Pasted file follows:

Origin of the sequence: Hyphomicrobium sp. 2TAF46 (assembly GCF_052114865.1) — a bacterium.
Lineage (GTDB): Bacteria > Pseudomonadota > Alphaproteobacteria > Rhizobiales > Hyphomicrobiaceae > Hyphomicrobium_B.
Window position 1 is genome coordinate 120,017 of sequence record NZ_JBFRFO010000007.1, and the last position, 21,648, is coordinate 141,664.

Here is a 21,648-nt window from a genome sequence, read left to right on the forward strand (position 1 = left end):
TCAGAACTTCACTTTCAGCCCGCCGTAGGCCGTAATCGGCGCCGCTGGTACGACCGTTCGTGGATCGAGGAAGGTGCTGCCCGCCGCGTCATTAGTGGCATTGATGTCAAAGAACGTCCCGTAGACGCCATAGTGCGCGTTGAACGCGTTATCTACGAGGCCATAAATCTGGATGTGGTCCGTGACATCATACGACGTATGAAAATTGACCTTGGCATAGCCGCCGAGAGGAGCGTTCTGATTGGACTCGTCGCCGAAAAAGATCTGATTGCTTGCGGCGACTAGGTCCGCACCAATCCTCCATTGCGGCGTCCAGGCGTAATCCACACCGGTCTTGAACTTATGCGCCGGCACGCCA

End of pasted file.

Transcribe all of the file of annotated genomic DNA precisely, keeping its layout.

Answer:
Origin of the sequence: Hyphomicrobium sp. 2TAF46 (assembly GCF_052114865.1) — a bacterium.
Lineage (GTDB): Bacteria > Pseudomonadota > Alphaproteobacteria > Rhizobiales > Hyphomicrobiaceae > Hyphomicrobium_B.
Window position 1 is genome coordinate 120,017 of sequence record NZ_JBFRFO010000007.1, and the last position, 21,648, is coordinate 141,664.

Here is a 21,648-nt window from a genome sequence, read left to right on the forward strand (position 1 = left end):
TCAGAACTTCACTTTCAGCCCGCCGTAGGCCGTAATCGGCGCCGCTGGTACGACCGTTCGTGGATCGAGGAAGGTGCTGCCCGCCGCGTCATTAGTGGCATTGATGTCAAAGAACGTCCCGTAGACGCCATAGTGCGCGTTGAACGCGTTATCTACGAGGCCATAAATCTGGATGTGGTCCGTGACATCATACGACGTATGAAAATTGACCTTGGCATAGCCGCCGAGAGGAGCGTTCTGATTGGACTCGTCGCCGAAAAAGATCTGATTGCTTGCGGCGACTAGGTCCGCACCAATCCTCCATTGCGGCGTCCAGGCGTAATCCACACCGGTCTTGAACTTATGCGCCGGCACGCCA